The John Wick theme is pervasive throughout all four films. It’s pretty awesome when it drops and we feel the theme land in undeniable John Wick fashion. We have expanded the genres and cultures from which the Wick score is inspired by just as the franchise has traveled to many locations around the globe. This has created the opportunity for Joel and me to bend genres while keeping the crux of the John Wick attitude front and centre in each film. John Wick 4 is pretty much the Mt. Kilimanjaro of hybrid film scores. It is a massive amount of music. And even though this score contains orchestral passages, at its core JW4 is still a hybrid score, which in my experience, developing and producing this music and keeping the ball in the air, is extremely challenging, especially for an action movie where there are twists and turns every minute of the film. 

I love that Le Castlevania has created great tracks for club sequences for the entire JW franchise. He too is a dear friend, so I was particularly stoked when I heard his “John Wick Mode” track blasting at a Raiders home game at Allegiant stadium. It was awesome to see NFL fans getting pumped up by our friend’s music. They all know John Wick. That’s pretty cool!


To wrap things up, I’d love to hear a little bit about the collaboration you’ve embarked upon with your daughter Lola for the John Wick 4 soundtrack.

Lola Colette once was my young daughter but now she’s a formidable artist with whom I collaborate in many musical situations. Through the years I have hired her to play piano and sing on my scores, and I have also worked with her to produce her music together in the studio. She has trained to be an incredibly self-sufficient musician and a real Swiss Army Knife vocalist. Lola became involved in John Wick 4 because she was on tour as the opening act for Jerry Cantrell’s ‘Brighten’ tour when Chad Stihelski asked that I demo up a couple of classic songs in the John Wick aesthetic to be considered for inclusion in the film.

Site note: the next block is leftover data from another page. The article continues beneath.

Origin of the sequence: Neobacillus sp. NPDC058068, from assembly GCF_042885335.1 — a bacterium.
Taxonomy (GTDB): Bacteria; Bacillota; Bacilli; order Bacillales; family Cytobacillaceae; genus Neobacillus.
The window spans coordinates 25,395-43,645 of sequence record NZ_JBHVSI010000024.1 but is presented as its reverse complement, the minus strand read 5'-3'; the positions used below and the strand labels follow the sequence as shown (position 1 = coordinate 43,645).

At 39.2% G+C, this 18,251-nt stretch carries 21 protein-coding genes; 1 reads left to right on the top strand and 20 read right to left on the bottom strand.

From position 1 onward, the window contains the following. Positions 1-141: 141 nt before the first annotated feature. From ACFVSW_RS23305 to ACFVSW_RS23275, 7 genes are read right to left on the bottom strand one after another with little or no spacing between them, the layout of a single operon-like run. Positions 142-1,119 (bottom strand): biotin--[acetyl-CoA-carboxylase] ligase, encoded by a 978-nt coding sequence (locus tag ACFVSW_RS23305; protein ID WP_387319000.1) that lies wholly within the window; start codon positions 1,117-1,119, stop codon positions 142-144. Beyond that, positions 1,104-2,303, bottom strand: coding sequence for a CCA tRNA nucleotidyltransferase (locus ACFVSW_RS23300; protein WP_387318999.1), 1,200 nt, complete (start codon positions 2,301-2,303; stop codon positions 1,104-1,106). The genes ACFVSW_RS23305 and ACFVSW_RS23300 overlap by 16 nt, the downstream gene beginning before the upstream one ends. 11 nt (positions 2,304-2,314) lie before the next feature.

I was on tour playing guitar with Jerry at the time, so I set up a recording session on a day off. I asked Lola if she wouldn’t mind singing a demo vocal for me so she listened to the song a few times and cut it live in the room with all of us in the band. I was honestly surprised by how fresh she sounded singing the song. I sent the scratch demo to Chad and he put it in the cut of the movie. It stayed as it was for six months before it was time to cut the final version for the film. When I asked what he wanted to do about the vocalist for ‘Nowhere to Run,’ he said he liked Lola’s voice and wanted her to sing the final version for the movie. Sam and Nick Wilkerson from the band White Reaper were touring with Lola at the time, are the rhythm section on that track. Sophie Negrini sang backing vocals with Lola, and I played the guitars. It kinda just happened naturally.

Over the years, I have asked Lola to sing on many projects because she has an innate sensibility about what is appropriate as far as performance and arrangement. It’s my obligation to bring the most appropriate artists and musicians to contribute their talent to whatever commissioned work I am doing. I have grown immensely through the many collaborators who have helped me to craft the many movies, tv shows, games, and records I have had the good fortune to work on over the years. There is literally not a day of my life that I don’t work with a brilliant and talented artist that in turn inspires me to grow. I cannot thank each and every one of them enough for their selfless contributions to my work. But to each and every one of them, thank you!

Keep up to date with Tyler Bates here.